We thoroughly appreciate CiviCRM as a software and this community, and when helping our customers implement and make the best of CiviCRM we are always looking for ways to contribute back.
CiviCRM configuration is largely driven through the web interface and the database: if an administrator wants to add a new "report" or new "relationship type", he can accomplish this with a few clicks of the web interface. The new item is inserted into the database and immediately becomes live. This is great for web-based administration, but it's inconvenient for developers: if a developer writes a module or extension that registers something in the database, then he needs to write an installation routine to insert the item (and an uninstallation routine to delete the item). CiviCRM 4.2+ includes a better way: use the API and hook_civicrm_managed. This technique is already used in "civix" based extensions, but it also works with Drupal modules, Joomla plugins, etc.
Submitted by jessica.kirsner on May 22, 2013 - 11:28
A few weeks ago, I went to CiviCon. As a fairly new end-user, this was an incredible experience. Not only did I learn an insane amount of information and receive a wonderful training at the User and Admin training, but I got to interact with other people that use CiviCRM in the same way I do.
Submitted by Michael McAndrew on May 22, 2013 - 09:05
At CiviCon San Francisco, and at the sprints that followed, we spent a fair amount of time on the subject of ‘CiviCRM as a self-sufficient and financially sustainable ecosystem’. These discussions were wide ranging and super interesting (thanks to Peter Petrik from Skvare for his input and help facilitating). Following from these discussions, we have set ourselves two high level goals for the next 3 years:
I started out with CiviCRM as an end user who installed it for organization where I used to work. My colleagues and I were self-taught through trial and error, and after a little while, we understood the concepts and day-to-day contact management fairly well. However, we lacked the opportunity to fully explore functionality before diving in and using it.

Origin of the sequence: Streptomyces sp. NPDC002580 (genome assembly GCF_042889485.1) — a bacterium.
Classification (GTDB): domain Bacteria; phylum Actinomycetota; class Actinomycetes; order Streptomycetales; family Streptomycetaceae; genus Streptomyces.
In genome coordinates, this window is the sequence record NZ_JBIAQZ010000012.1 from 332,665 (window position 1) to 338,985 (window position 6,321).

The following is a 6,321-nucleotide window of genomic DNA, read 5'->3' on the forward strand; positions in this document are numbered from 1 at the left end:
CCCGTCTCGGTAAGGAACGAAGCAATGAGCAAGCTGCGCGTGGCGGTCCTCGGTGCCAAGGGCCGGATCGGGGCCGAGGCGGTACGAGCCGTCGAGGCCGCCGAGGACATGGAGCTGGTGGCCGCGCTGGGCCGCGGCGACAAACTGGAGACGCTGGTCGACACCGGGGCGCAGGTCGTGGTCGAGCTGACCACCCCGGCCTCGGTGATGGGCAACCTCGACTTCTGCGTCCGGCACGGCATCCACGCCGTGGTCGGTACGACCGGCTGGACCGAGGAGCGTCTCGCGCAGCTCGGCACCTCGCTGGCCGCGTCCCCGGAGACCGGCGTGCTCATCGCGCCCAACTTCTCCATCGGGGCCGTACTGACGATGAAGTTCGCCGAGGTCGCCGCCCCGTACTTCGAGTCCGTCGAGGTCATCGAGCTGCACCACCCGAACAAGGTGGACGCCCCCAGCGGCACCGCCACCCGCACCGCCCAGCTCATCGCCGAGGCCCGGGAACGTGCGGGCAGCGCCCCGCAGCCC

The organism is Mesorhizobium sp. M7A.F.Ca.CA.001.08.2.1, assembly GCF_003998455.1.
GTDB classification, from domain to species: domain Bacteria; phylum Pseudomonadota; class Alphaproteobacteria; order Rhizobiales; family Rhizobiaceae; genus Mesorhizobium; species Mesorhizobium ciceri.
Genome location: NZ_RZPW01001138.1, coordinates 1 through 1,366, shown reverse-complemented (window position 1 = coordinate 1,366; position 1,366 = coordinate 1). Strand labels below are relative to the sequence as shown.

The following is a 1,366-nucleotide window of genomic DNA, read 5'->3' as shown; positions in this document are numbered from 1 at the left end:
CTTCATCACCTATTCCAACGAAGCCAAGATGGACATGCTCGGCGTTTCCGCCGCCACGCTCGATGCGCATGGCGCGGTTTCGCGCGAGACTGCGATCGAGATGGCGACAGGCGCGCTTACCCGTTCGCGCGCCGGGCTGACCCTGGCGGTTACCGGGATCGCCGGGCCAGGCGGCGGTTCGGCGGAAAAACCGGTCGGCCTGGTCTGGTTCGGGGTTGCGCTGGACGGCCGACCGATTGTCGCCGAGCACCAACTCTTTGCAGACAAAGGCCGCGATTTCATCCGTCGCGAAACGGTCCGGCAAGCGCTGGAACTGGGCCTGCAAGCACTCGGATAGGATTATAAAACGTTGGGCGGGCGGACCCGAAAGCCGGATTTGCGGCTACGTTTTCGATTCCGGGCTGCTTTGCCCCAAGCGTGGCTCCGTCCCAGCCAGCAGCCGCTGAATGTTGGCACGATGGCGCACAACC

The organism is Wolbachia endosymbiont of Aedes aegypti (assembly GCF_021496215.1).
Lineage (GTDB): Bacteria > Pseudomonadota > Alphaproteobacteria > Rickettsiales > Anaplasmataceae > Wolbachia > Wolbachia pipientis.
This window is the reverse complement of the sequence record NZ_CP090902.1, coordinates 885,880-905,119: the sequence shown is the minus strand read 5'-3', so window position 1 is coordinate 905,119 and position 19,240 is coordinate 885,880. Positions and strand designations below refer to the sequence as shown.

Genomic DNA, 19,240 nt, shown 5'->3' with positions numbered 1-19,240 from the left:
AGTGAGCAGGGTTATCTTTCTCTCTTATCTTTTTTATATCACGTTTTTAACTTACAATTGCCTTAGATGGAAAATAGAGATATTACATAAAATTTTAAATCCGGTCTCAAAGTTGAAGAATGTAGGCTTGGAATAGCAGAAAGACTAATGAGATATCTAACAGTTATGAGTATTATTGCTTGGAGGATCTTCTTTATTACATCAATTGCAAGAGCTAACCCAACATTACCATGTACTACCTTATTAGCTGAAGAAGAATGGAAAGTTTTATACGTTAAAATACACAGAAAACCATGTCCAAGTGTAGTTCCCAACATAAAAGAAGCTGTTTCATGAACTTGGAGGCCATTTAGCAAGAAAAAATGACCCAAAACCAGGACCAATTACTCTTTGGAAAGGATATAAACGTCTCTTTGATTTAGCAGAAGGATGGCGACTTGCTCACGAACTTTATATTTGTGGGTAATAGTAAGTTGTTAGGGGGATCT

A small but very enthusiastic group came. We decided to move the meetup to the second Wednesday of each month. The location may alternate between Clearwater and Plant City, FL. Each person described their use of CiviCRM and many questions were asked and answered. Don Latshaw, fresh from CiviCon in SF presented "What's new in 4.3". There was an equal mix of Drupal, Joomla and Wordpress users. The next meetup will be June 12th and we'll look at CiviCase in depth.
They are currently running a comparative review of CRM products http://www.g2crowd.com/categories/crm/compare in which they classify CiviCRM as a 'small business' CRM (but then Salesforce is also classified the same way, along with Workbooks.com and Microsoft Dynamics CRM).
Today we are releasing the 4th stable release of CiviCRM 4.3. If you are still running an older version of CiviCRM, now is a great time to download and experience the many improvements in CiviCRM 4.3. This release contains small but important stability fixes, and all site admins are encouraged to upgrade.